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Fire on ICE and electric vehicles

Fire on ICE and electric vehicles

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In the recent few days, the Indian EV industry has been shaken by several fire incidents involving electric scooters from various manufacturers. While the consumer sentiments towards EVs have been hurt by these electric vehicle fires. But, are electric vehicles really more prone to fire risk than ICE vehicles?

Where there is fire, there is bound to be some smoke. However, fires around electric vehicles (EVs) are grabbing the headlines which seem more to be a case of smoke and mirrors. In which case it is wiser to turn to data to unravel the mystery of vehicle fires. According to a recent report from the U.S. National Fire Protection Association (NFPA), vehicle fires accounted for 15% of the 1.4 million fires that took place in the US in 2020, and those fires contributed to 18% of civilian deaths and 11% of the civilian injuries. Electric vehicle fires? About 0.02% of the US fire total. It appears that Internal Combustion Engines (ICEs) are more prone to catching fire.

Smoke & mirrors

The U.S. National Transportation Safety Board (NTSB) conducted another research, data from which revealed that after 41 fatal collisions involving BEVs (Battery Electric Vehicles), only 1 caught on fire (2.44%). The NTSB data further reported that after 20,315 fatal collisions involving gasoline vehicles, 644 caught fire (3.17%), and after 543 fatal collisions involving gasoline hybrid vehicles, 12 caught fire (2.21%).

Across the Atlantic, in the United Kingdom (U.K.) research results on automobile fires are quite similar. These indicate that the risk of fire for all types of electric vehicles remains less likely than for ICE vehicles. It should be noted that the usable data only goes back five years and even now the number of electric vehicles on the roads still represents a very small sample size. This is also reflected in the safety testing conducted in the U.K. on behalf of Euro NCAP (New Car Assessment Program), where despite the robust impacts to the front and particularly the sides of the vehicle where the battery is most vulnerable, there have been no resultant thermal events.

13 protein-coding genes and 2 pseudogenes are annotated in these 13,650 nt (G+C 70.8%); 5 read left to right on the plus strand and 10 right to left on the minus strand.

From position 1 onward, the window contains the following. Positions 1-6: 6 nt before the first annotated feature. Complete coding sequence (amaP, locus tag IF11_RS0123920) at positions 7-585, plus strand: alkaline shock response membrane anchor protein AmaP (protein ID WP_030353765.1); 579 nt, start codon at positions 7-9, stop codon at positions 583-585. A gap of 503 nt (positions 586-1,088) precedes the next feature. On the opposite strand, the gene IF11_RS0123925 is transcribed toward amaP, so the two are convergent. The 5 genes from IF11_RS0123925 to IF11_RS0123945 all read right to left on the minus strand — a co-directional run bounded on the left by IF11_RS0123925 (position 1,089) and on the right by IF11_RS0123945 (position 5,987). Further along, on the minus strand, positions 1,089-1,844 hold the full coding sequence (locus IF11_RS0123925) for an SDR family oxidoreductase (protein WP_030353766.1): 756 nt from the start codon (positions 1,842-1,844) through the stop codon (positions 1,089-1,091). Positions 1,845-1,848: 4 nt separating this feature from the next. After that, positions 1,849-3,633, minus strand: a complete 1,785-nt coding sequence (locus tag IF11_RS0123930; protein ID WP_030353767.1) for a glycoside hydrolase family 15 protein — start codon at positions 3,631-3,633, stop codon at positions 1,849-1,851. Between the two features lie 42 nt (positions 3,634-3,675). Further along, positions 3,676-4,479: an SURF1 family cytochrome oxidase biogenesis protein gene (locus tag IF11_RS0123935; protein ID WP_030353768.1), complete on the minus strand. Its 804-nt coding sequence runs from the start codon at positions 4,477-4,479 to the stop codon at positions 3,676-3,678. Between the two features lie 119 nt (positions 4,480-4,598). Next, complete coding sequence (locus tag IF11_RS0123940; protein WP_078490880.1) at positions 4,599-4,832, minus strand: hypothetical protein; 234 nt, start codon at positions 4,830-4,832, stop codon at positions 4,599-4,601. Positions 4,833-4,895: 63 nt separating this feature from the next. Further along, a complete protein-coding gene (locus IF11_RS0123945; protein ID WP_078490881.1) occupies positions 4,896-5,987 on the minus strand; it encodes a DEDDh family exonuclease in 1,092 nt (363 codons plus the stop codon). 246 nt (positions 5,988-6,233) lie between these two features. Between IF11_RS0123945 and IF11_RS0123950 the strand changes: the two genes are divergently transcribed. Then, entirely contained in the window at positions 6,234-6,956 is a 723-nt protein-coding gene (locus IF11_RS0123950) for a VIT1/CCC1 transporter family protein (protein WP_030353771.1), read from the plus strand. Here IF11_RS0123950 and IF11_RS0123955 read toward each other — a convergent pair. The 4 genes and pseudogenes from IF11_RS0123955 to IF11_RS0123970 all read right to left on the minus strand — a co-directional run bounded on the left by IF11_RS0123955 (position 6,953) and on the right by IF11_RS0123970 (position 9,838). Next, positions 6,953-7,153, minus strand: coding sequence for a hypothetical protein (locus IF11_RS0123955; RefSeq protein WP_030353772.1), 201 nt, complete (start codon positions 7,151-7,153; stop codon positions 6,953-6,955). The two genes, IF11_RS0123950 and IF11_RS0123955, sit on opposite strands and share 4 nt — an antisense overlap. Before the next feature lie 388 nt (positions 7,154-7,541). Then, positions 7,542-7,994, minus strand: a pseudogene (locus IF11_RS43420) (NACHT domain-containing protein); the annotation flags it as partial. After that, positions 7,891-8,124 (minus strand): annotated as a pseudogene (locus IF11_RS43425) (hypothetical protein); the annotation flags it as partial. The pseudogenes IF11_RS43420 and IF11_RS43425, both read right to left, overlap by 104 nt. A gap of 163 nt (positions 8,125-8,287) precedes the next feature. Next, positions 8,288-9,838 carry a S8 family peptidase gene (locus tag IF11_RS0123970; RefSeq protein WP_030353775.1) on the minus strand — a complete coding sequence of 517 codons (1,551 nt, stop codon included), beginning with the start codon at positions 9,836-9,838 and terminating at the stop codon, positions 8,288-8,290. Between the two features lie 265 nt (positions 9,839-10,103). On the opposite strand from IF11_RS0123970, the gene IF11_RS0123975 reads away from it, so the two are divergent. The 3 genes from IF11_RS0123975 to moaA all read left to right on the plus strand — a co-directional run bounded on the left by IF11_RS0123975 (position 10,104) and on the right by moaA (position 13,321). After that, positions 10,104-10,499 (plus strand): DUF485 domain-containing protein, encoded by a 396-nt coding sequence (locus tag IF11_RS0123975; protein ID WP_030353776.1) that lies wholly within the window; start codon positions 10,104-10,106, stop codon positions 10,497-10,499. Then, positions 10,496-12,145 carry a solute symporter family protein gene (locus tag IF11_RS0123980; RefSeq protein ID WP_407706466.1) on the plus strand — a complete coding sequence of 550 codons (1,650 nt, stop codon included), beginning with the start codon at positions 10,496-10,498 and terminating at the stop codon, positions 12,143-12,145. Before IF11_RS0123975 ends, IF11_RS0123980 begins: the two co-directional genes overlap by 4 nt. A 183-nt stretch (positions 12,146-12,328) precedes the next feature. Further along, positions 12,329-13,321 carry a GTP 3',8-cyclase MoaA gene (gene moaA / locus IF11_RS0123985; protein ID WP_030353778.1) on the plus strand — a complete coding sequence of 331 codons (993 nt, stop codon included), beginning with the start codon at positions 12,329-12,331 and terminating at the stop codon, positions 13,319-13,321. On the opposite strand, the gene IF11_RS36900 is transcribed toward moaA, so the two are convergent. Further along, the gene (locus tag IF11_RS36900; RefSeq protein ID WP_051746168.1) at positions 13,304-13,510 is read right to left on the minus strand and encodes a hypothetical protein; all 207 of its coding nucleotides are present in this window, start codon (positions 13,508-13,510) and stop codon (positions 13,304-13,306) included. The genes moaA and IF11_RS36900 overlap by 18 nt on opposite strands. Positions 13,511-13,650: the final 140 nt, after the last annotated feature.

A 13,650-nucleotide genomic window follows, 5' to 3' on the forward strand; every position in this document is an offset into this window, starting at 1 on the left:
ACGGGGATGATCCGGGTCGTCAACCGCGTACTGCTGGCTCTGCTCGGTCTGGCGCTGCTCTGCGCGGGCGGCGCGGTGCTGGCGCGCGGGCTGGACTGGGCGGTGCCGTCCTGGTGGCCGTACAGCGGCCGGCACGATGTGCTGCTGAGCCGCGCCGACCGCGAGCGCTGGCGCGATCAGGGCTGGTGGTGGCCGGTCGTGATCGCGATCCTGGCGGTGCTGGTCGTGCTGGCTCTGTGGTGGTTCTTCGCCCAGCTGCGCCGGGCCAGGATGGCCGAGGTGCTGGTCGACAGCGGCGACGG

Too early to judge

A recent fire in a ship transporting electric vehicles seems to have ignited this ruckus over electric vehicles being more combustible. The vessel, Felicity Ace, a car transporter ship, delivered about 4000 Volkswagens. probably including battery-electric Porsche Taycans, Audi e-Tron and VW ID.4s, from Europe to the U.S. caught fire and later sank, apparently by a spontaneous lithium-ion battery fire. VW warned against a rush to judgment.

In India, the media has been playing up incidents of e-scooters catching fire. There have been at least four reported incidents of two-wheeler electric vehicles — made by the likes of Ola, Okinawa and Pure EV — abruptly bursting into flames, bringing to the fore safety issues related to such vehicles, especially the batteries that power them. The actual reasons behind these electric vehicles catching fire are currently unknown as the companies have said they are investigating the matter. However, Okinawa said that from its preliminary observations, based on “credible sources, the media and local authorities”, the fire in its scooter was a result of short-circuiting due to “negligence in charging the vehicle”.

India adopting high safety norms

India has the world’s stringent testing standard, AIS 156, which includes the fire resistance test where the battery is subject to a direct and indirect flame for over two minutes. The country is also working with the United Nations on the new R136 standard and testing of batteries, which might be adopted soon.

Govt supports greater EV adoption

In response to a question in the Parliament, the Union Roads & Transport Minister, Mr Nitin Gadkari, informed that as of March 25, as many as 1076420 electric vehicles were registered in the country and 1,742 public charging stations (PCS) were operational. The government has ordered a forensic investigation into each of the individual events from experts of the Centre for Fire Explosive, DRDO and the Indian Institute of Science (IISc), Bengaluru.

Nevertheless, the government is keen to push for higher adoption of electric vehicles in India given the obvious benefits in reducing pollution and fuel imports. The government’s think-tank Niti Aayog is expected to roll out a battery swapping policy in the next four months, which could play a key role in enabling the electric vehicle industry to reach a critical scale.

The uproar over electric vehicles catching fire nevertheless evoked a sardonic response from Elon Musk, the co-founder and CEO of Tesla, when he responded to a Twitter user posting about Tesla’s electric vehicles supposedly being less likely to catch on fire than the average car, Musk responded, “Not super surprising, given that internal combustion engine cars literally have ‘combustion’ in the name.”

Also Read: Realty firms and construction giants can shape the future of electric mobility in India

(Abhijit Roy is a technology explainer and business journalist. He has worked with Strait Times of Singapore, Business Today, Economic Times and The Telegraph. Also worked with PwC, IBM, Wipro, Ericsson.)

(Disclaimer: The views expressed in the article above are those of the author’s and do not necessarily represent or reflect the views of Autofintechs.com. Unless otherwise noted, the author is writing in his/her personal capacity. They are not intended and should not be thought to represent official ideas, attitudes, or policies of any agency or institution.)

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